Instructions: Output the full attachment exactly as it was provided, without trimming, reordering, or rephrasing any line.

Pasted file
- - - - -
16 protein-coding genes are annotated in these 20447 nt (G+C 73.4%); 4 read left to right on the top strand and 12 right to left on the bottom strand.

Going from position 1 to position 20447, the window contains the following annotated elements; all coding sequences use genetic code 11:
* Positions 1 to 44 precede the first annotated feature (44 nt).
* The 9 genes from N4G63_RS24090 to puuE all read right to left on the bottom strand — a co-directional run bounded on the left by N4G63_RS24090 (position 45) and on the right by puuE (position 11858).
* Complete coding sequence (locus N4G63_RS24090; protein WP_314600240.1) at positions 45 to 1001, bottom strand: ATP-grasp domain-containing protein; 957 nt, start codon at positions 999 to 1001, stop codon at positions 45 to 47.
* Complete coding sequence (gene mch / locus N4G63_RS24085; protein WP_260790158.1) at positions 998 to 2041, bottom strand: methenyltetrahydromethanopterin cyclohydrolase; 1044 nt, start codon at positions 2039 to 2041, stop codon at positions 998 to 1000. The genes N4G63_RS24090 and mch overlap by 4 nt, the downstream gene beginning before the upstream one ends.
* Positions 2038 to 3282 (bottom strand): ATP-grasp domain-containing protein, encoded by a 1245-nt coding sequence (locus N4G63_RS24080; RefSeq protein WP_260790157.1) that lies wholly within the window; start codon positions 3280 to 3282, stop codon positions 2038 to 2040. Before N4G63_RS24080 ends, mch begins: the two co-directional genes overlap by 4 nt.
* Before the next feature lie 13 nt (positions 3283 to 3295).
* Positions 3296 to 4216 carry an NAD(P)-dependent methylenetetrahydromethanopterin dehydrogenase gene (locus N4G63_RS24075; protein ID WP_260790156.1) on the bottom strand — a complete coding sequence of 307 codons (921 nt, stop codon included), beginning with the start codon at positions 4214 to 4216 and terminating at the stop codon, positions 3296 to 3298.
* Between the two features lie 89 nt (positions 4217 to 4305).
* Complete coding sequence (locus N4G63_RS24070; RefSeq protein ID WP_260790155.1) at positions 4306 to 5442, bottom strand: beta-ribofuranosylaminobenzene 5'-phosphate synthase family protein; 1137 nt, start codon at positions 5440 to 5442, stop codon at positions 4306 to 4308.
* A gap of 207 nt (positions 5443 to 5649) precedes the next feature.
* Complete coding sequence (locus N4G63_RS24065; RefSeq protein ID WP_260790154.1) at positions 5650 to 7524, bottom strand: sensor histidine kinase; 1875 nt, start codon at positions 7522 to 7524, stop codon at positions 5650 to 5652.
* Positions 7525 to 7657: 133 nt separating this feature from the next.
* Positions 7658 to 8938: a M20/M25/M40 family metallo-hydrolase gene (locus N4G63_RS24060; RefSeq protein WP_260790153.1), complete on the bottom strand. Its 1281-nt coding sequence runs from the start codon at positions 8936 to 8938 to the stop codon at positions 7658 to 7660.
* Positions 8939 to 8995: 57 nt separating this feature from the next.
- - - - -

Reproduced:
16 protein-coding genes are annotated in these 20447 nt (G+C 73.4%); 4 read left to right on the top strand and 12 right to left on the bottom strand.

Going from position 1 to position 20447, the window contains the following annotated elements; all coding sequences use genetic code 11:
* Positions 1 to 44 precede the first annotated feature (44 nt).
* The 9 genes from N4G63_RS24090 to puuE all read right to left on the bottom strand — a co-directional run bounded on the left by N4G63_RS24090 (position 45) and on the right by puuE (position 11858).
* Complete coding sequence (locus N4G63_RS24090; protein WP_314600240.1) at positions 45 to 1001, bottom strand: ATP-grasp domain-containing protein; 957 nt, start codon at positions 999 to 1001, stop codon at positions 45 to 47.
* Complete coding sequence (gene mch / locus N4G63_RS24085; protein WP_260790158.1) at positions 998 to 2041, bottom strand: methenyltetrahydromethanopterin cyclohydrolase; 1044 nt, start codon at positions 2039 to 2041, stop codon at positions 998 to 1000. The genes N4G63_RS24090 and mch overlap by 4 nt, the downstream gene beginning before the upstream one ends.
* Positions 2038 to 3282 (bottom strand): ATP-grasp domain-containing protein, encoded by a 1245-nt coding sequence (locus N4G63_RS24080; RefSeq protein WP_260790157.1) that lies wholly within the window; start codon positions 3280 to 3282, stop codon positions 2038 to 2040. Before N4G63_RS24080 ends, mch begins: the two co-directional genes overlap by 4 nt.
* Before the next feature lie 13 nt (positions 3283 to 3295).
* Positions 3296 to 4216 carry an NAD(P)-dependent methylenetetrahydromethanopterin dehydrogenase gene (locus N4G63_RS24075; protein ID WP_260790156.1) on the bottom strand — a complete coding sequence of 307 codons (921 nt, stop codon included), beginning with the start codon at positions 4214 to 4216 and terminating at the stop codon, positions 3296 to 3298.
* Between the two features lie 89 nt (positions 4217 to 4305).
* Complete coding sequence (locus N4G63_RS24070; RefSeq protein ID WP_260790155.1) at positions 4306 to 5442, bottom strand: beta-ribofuranosylaminobenzene 5'-phosphate synthase family protein; 1137 nt, start codon at positions 5440 to 5442, stop codon at positions 4306 to 4308.
* A gap of 207 nt (positions 5443 to 5649) precedes the next feature.
* Complete coding sequence (locus N4G63_RS24065; RefSeq protein ID WP_260790154.1) at positions 5650 to 7524, bottom strand: sensor histidine kinase; 1875 nt, start codon at positions 7522 to 7524, stop codon at positions 5650 to 5652.
* Positions 7525 to 7657: 133 nt separating this feature from the next.
* Positions 7658 to 8938: a M20/M25/M40 family metallo-hydrolase gene (locus N4G63_RS24060; RefSeq protein WP_260790153.1), complete on the bottom strand. Its 1281-nt coding sequence runs from the start codon at positions 8936 to 8938 to the stop codon at positions 7658 to 7660.
* Positions 8939 to 8995: 57 nt separating this feature from the next.